"How odd indeed," Byleth agreed mildly. "I'll have to double check my numbers."

But Claude wasn't done with the conversation. He swung his chair to the other side of the table to sit beside Byleth, his knees knocking against hers. "I've also noticed you disappearing at odd hours of the night," he said in a low voice before brightening and saying, "Come on, Teach. You know you can trust me."

Sothis giggled. For someone who claimed to have Byleth's best interests at heart, Sothis sure did enjoy chaos, Byleth thought bitterly. "Well, well," she said, delighted. "It seems like one of your students has done their homework."

Come to think, if there was one of her students who would do well in the underground, it would be Claude. He was already a fairly calculating and perceptive person, if the mock battle was anything to go by - though she'd have to wrangle out his propensity for cheating. Really, Byleth was concerned that he'd do too well.

Was this how her father felt about her when she'd taken to the tables?

Byleth speculated. She had just been complaining that she hadn't the time this month to make as many trips underground for supplemental income. It might even be good for him, given how averse Claude was to leaving things up to chance. Maybe he'd learn to be a little more flexible with losses. Maybe...

"Claude," she said, "what do you think I'm thinking right now?"

Claude furrowed his brow, green eyes scanning hers. "This is a test, isn't it?" 

Byleth rewarded him with a smile. "So it is," she acknowledged. "Congratulations, Claude. You've signed yourself up for some private tutoring."


She started off easy as they walked through the courtyard together.

"While staying by my side,” Byleth instructed as they slowed to a stop, “point out to me someone who is lying right now.”

Claude looked to her in surprise. Whatever he’d been expecting for private tutoring, this wasn’t it. But he quickly schooled his face back into an effortless smile and rolled his neck, saying, “Just one, Teach? You didn’t take me seriously when I told you to take it easy on me all those months back, did you?”

He winked at her. She ignored it.

“Do it subtly,” she reprimanded, even though she doubted that she needed to tell him that.

To his credit, Claude didn’t respond to her nag. His eyes scanned over his classmates in the courtyard, flitting between groups speculatively all while maintaining a blasé posture, hands folded together behind his head and leaning against a stone pillar.

“Well, there’s one,” Claude says, “if he counts.”

Claude made no motion to point at anyone - thankfully - but also gave no indication of who he was talking about. “Who?”

“Here’s a hint,” Claude said, grinning. “He goes around the battlefield saying I am Ferdinand von Aegir .”

It was such a good impression of the redheaded noble from the Empire that Byleth let a bit of a laugh slip before she remembered that she was a professor and probably shouldn’t encourage her students mimicking other students. It was too late, though, and Claude’s grin widened, turning to look at her.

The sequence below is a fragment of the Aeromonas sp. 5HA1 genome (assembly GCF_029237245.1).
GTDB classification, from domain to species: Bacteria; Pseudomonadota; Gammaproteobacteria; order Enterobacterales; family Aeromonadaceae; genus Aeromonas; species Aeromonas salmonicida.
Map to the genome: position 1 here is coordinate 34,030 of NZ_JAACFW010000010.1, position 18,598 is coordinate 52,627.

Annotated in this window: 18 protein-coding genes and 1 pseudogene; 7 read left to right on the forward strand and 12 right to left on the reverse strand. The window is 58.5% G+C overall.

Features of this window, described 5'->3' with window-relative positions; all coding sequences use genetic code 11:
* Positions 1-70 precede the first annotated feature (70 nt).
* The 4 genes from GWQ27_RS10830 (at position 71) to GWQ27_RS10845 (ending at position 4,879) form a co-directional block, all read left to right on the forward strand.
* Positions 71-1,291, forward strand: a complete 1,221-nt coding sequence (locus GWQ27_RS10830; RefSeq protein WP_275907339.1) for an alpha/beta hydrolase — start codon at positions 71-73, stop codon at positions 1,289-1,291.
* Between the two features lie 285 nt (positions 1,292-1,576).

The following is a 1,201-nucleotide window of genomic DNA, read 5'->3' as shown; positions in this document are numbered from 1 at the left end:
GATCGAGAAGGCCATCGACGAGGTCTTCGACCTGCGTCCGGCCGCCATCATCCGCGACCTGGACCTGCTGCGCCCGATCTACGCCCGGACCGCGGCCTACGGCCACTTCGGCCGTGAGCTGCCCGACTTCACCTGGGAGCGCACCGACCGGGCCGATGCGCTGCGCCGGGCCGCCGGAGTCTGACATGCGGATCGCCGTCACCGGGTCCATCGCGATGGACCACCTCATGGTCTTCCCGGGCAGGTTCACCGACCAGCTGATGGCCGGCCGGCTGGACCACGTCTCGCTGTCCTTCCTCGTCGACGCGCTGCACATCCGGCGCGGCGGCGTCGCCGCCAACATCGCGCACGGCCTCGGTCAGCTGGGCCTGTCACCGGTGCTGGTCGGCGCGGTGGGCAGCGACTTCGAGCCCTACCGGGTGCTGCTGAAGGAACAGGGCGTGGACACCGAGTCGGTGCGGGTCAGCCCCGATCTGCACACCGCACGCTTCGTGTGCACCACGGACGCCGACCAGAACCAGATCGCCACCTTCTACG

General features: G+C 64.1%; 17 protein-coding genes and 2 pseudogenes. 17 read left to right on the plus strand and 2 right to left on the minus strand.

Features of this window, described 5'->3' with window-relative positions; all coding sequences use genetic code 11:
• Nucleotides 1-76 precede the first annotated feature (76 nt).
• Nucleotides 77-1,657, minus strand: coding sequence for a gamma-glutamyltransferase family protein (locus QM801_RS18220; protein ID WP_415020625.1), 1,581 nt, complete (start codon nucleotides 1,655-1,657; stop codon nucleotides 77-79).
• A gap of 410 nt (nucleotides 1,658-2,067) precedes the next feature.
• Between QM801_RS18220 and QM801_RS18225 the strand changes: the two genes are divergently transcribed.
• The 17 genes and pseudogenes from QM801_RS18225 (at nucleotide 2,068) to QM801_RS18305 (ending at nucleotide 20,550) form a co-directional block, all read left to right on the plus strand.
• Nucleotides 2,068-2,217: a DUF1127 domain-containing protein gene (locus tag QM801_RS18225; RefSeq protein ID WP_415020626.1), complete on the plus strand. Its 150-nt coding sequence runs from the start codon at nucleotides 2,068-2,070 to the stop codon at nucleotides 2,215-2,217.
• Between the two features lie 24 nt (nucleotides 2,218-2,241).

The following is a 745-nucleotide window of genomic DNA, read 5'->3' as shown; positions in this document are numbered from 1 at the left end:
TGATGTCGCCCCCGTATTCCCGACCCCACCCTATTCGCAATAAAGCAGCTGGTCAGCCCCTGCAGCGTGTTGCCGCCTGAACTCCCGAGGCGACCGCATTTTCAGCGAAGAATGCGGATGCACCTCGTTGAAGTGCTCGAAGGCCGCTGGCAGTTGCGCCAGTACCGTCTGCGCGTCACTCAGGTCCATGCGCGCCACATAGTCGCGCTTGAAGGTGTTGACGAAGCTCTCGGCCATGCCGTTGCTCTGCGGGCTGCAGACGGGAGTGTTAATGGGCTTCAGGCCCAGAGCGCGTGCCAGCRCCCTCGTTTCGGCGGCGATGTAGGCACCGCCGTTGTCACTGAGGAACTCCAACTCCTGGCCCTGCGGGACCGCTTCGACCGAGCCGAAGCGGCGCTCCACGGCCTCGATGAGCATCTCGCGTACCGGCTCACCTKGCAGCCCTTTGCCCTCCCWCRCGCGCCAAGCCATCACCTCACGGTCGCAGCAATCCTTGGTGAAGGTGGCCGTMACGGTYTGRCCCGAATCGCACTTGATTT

“Huh,” he mused. “I don’t think I’ve ever heard you laugh before. It’s pleasant.” He leaned back into his hands. “You should laugh at my jokes more, Teach.”

She fought not to roll her eyes. “I’ll keep that in mind when next I hear one,” Byleth said dryly. “Now, how is he lying?”

“You see how he keeps looking at Petra as she’s training?” Claude said. “He claims that it’s to observe foreign fighting techniques, which might’ve been true at some point, but now he’s just lying to himself.” 

That… was not at all what Byleth was expecting. Still, she’d let him ride out this train of thought. “How can you tell?”

Claude shrugged, trying to put intuition to words. “There’s a difference between a critical eye and a look of admiration,” he said. “Around Petra, he wears the latter.”

Byleth fixed her gaze on Ferdinand. Yes, he was watching Petra’s technique most astutely… but his eyes didn’t cling to the form of how she held her blade, or the steps of her footwork. Rather, his gaze flitted between it all, as if appreciating the overall effect of her fighting style instead of learning any specific component.

Byleth wondered how long Claude had noticed this for. It was impressive that he’d identified a lie in someone who didn’t know they were lying.

“All right,” Byleth said. “Come around my room next week. I trust you know where it is, since you’ve apparently welcomed yourself in before.”

He looked chagrined at that, scratching the back of his head sheepishly. “I’ll revisit on invite only, I promise,” he said.

She doubted that, but said anyways, “See to it.” The Golden Deer house leader subscribed to the philosophy that closed doors were there to keep everyone else out, but he was smart enough to keep a reputation that didn’t involve sneaking into women’s bedrooms.

“And Claude?” she called before turning away. “Don’t bring tea.”


He arrived a few minutes early and mercifully empty-handed. “No tea,” he said, holding his hands up.

Byleth welcomed him in. She’d pulled her desk from its spot against the wall so that they could sit on either side of it. It left very little space to otherwise maneuver around, so she had to slide on top of the desk and swing her legs around to get the other side.

“Whoah, Teach,” Claude said, noticing the bottle of scotch that she’d put out on the desk. “Is that for tonight?”

She’d purchased the bottle shortly before being made a professor from her spare change working as a mercenary. It was a nice bottle, aged and pleasantly peaty - costing nearly as much as just one pot’s worth of tea leaves - that she’d kept hidden from her father, solely out of fear that Jeralt would drink it all if he found it.